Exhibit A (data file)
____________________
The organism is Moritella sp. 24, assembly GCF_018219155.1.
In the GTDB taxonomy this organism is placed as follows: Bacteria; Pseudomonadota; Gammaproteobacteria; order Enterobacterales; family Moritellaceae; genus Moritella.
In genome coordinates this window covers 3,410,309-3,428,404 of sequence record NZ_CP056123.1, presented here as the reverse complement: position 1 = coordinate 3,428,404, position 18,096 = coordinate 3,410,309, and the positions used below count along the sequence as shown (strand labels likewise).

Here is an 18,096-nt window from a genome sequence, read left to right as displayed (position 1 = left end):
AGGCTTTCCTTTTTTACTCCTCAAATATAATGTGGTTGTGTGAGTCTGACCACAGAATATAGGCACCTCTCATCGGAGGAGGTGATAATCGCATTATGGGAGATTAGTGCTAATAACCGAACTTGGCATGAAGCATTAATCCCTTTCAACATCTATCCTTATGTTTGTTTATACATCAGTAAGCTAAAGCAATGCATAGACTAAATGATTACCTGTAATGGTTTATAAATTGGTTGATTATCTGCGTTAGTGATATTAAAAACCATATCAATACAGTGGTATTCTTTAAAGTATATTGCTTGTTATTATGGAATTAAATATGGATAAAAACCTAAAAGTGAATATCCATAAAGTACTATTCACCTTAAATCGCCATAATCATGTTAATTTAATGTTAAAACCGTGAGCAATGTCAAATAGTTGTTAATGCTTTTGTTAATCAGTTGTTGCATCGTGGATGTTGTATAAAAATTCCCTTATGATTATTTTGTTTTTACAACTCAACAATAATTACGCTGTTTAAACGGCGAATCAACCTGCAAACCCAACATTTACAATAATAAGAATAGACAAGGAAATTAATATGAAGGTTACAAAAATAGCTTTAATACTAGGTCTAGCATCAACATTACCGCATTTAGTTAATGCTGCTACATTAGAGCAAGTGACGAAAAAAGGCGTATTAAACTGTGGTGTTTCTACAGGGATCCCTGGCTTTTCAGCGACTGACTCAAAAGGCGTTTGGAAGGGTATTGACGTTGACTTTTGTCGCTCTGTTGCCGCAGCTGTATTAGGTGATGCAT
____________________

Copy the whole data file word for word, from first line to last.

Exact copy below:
The organism is Moritella sp. 24, assembly GCF_018219155.1.
In the GTDB taxonomy this organism is placed as follows: Bacteria; Pseudomonadota; Gammaproteobacteria; order Enterobacterales; family Moritellaceae; genus Moritella.
In genome coordinates this window covers 3,410,309-3,428,404 of sequence record NZ_CP056123.1, presented here as the reverse complement: position 1 = coordinate 3,428,404, position 18,096 = coordinate 3,410,309, and the positions used below count along the sequence as shown (strand labels likewise).

Here is an 18,096-nt window from a genome sequence, read left to right as displayed (position 1 = left end):
AGGCTTTCCTTTTTTACTCCTCAAATATAATGTGGTTGTGTGAGTCTGACCACAGAATATAGGCACCTCTCATCGGAGGAGGTGATAATCGCATTATGGGAGATTAGTGCTAATAACCGAACTTGGCATGAAGCATTAATCCCTTTCAACATCTATCCTTATGTTTGTTTATACATCAGTAAGCTAAAGCAATGCATAGACTAAATGATTACCTGTAATGGTTTATAAATTGGTTGATTATCTGCGTTAGTGATATTAAAAACCATATCAATACAGTGGTATTCTTTAAAGTATATTGCTTGTTATTATGGAATTAAATATGGATAAAAACCTAAAAGTGAATATCCATAAAGTACTATTCACCTTAAATCGCCATAATCATGTTAATTTAATGTTAAAACCGTGAGCAATGTCAAATAGTTGTTAATGCTTTTGTTAATCAGTTGTTGCATCGTGGATGTTGTATAAAAATTCCCTTATGATTATTTTGTTTTTACAACTCAACAATAATTACGCTGTTTAAACGGCGAATCAACCTGCAAACCCAACATTTACAATAATAAGAATAGACAAGGAAATTAATATGAAGGTTACAAAAATAGCTTTAATACTAGGTCTAGCATCAACATTACCGCATTTAGTTAATGCTGCTACATTAGAGCAAGTGACGAAAAAAGGCGTATTAAACTGTGGTGTTTCTACAGGGATCCCTGGCTTTTCAGCGACTGACTCAAAAGGCGTTTGGAAGGGTATTGACGTTGACTTTTGTCGCTCTGTTGCCGCAGCTGTATTAGGTGATGCAT